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March 5, 2012
By John Barnett
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When God describes a person’s life, He usually does so very succinctly and measures whether or not they served Him well.
As we open to Acts 13, we are opening to God’s assessment that David lived life deliberately for what pleased God.
David sought and followed what God wanted done in life, not what David wanted done.
There are only two choices on the shelf of life: doing what pleases me, or what pleases God.
David’s life was summed up by the only One who can look at every moment of our life, from start to finish in one glance, and reduce us down to a statement.
For David, that summary statement in mentioned by Paul in his sermon in Acts 13.
Acts 13:36 (ESV) /"For David, *after he had served the purpose of God in his own generation*, fell asleep and was laid with his fathers and saw corruption"/
What we see is that God has placed each of us on earth, in a specific time: for a specific purpose.
God then measures whether we accomplished what He desired in that time period.
When we know the purposes of God (which are revealed for us in His Word), and live accordingly, we have a life that serves His purpose, and thus is lived deliberately for God.
The lesson for us today is that we need to:
*Live Life Deliberately*
For most of us, we struggle with really knowing what it is that we are supposed to do for the Lord.
That is why the prayer that Jesus commanded in Matthew 6 is so important.
As we turn back to Matthew 6, may I remind you of one of the simplest and yet most profound spiritual exercises that Jesus prescribed for us?
The Lord’s Prayer was an exercise designed to keep each of us in step with God’s plan for our lives.
Remember that simple prayer that changes me?
Matthew 6:5-15 /“And when you pray, you shall not be like the hypocrites.
For they love to pray standing in the synagogues and on the corners of the streets, that they may be seen by men.
Assuredly, I say to you, they have their reward.
6 But you, when you pray, go into your room, and when you have shut your door, pray to your Father who is in the secret place; and your Father who sees in secret will reward you openly.[b]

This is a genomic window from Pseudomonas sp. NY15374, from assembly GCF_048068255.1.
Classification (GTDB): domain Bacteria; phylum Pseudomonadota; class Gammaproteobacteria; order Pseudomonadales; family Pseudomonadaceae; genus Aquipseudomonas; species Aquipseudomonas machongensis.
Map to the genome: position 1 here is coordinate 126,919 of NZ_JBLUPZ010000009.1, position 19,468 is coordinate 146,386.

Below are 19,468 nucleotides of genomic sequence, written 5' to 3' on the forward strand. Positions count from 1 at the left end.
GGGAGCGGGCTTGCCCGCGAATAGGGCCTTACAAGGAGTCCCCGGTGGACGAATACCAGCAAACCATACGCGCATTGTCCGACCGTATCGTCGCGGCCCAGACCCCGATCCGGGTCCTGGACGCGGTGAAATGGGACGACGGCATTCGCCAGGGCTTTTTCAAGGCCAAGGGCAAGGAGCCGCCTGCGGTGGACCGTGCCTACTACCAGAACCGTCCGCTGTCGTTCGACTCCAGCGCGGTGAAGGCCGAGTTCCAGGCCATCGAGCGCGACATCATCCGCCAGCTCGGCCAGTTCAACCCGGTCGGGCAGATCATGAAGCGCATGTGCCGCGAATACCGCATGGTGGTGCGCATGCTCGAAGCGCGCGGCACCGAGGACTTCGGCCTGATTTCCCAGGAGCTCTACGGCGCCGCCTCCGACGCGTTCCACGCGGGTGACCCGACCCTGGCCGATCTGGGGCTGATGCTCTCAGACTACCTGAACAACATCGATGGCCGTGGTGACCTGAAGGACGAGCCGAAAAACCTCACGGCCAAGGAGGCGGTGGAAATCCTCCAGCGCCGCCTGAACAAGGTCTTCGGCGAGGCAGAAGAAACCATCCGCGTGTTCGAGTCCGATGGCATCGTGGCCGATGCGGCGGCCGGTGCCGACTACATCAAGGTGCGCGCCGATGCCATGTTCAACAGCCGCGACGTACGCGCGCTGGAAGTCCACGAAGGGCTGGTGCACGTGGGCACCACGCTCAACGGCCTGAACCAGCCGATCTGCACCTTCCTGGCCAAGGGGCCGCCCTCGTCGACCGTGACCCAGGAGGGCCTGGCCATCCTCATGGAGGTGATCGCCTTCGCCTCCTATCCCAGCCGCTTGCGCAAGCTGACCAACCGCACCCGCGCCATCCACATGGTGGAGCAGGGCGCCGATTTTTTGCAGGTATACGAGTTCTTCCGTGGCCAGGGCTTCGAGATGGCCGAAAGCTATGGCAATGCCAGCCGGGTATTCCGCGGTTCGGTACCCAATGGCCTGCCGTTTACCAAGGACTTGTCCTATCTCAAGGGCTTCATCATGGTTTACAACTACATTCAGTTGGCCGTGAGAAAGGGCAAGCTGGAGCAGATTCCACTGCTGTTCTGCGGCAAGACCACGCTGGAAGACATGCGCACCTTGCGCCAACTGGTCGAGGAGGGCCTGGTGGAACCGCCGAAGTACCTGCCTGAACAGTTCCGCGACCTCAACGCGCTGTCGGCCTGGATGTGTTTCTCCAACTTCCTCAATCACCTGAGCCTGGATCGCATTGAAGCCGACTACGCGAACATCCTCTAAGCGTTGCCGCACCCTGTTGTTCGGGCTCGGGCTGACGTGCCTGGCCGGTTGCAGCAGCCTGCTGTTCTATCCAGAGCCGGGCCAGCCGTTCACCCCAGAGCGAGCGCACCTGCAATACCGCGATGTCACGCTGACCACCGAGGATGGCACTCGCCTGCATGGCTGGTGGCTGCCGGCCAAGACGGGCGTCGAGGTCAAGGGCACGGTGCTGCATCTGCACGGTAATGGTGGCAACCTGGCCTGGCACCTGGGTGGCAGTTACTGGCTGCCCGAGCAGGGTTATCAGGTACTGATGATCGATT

7 And when you pray, do not use vain repetitions as the heathen do.
For they think that they will be heard for their many words.
8 “Therefore do not be like them.
For your Father knows the things you have need of before you ask Him. 9 In this manner, therefore, pray:/
/Our Father in heaven, Hallowed be Your name./
/10 Your kingdom come.
/Your will be done /
/On earth as it is in heaven.
/ 11 Give us this day our daily bread.
/12 And forgive us our debts/,
/As we forgive our debtors.
/13 And do not lead us into temptation, /
/But deliver us from the evil one.
/For Yours is the kingdom and the power and the glory forever.
14 /“For if you forgive men their trespasses, your heavenly Father will also forgive you.
15 But if you do not forgive men their trespasses, neither will your Father forgive your trespasses."/
What we just read is what I like to call:
*The Prayer That Changes Me*
The seven simple steps, or lessons we are to live by, are found in the natural phrase divisions of this prayer:
1. God, *focus* me on who You are;
2. As I see You,* control* me each day.
3. I seek You to *lead me* through all the myriads of choices life presents each day.
4. Then I will trust that You will *supply me* with whatever I need to accomplish Your will.
5. *Cleanse* me so I stay in close touch with You and Your plan.
6. *Protect* me from everything that seeks to keep me from You.
7. *Empty* me so You get all the glory and honor for my life.
That prayer makes each of us ponder whether we like David, are deliberately doing what God desires for us to do in life; which leads us to our next Psalm from David’s life.
Turn back with me now to Psalm 31, which is David’s meditation on his purpose in life.
As we listen, this Psalm confronts each of us with a serious question that is behind all that David wrote here: “Am I seeking the Lord deliberately with all my heart—or just coasting along spiritually”?
Please look at Psalm 31 with me, a magnificent call to each of us from God that He:
focus, control, lead, supply, cleanse, protect, and empty me each day—
so that I accomplish His purposes and not mine own, each day He gives me to live!
Psalm 31:1-24 (NKJV)
To the Chief Musician.
A Psalm of David.
1 In You, O LORD, I put my trust;
Let me never be ashamed;
Deliver me in Your righteousness.
2 Bow down Your ear to me,
Deliver me speedily;
Be my rock of refuge,
A fortress of defense to save me.
3 For You are my rock and my fortress;
Therefore, for Your name’s sake,
Lead me and guide me.
4 Pull me out of the net which they have secretly laid for me,
For You are my strength.
5 Into Your hand I commit my spirit;
You have redeemed me, O LORD God of truth.
6 I have hated those who regard useless idols;
But I trust in the LORD.
7 I will be glad and rejoice in Your mercy,
For You have considered my trouble;
You have known my soul in adversities,
8 And have not shut me up into the hand of the enemy;
You have set my feet in a wide place.
9 Have mercy on me, O LORD, for I am in trouble;
My eye wastes away with grief,
Yes, my soul and my body!
10 For my life is spent with grief,
And my years with sighing;
My strength fails because of my iniquity,
And my bones waste away.
11 I am a reproach among all my enemies,
But especially among my neighbors,
And am repulsive to my acquaintances;
Those who see me outside flee from me.
12 I am forgotten like a dead man, out of mind;
I am like a broken vessel.
13 For I hear the slander of many;
Fear is on every side;
While they take counsel together against me,
They scheme to take away my life.
14 But as for me, I trust in You, O LORD;
I say, “You are my God.”
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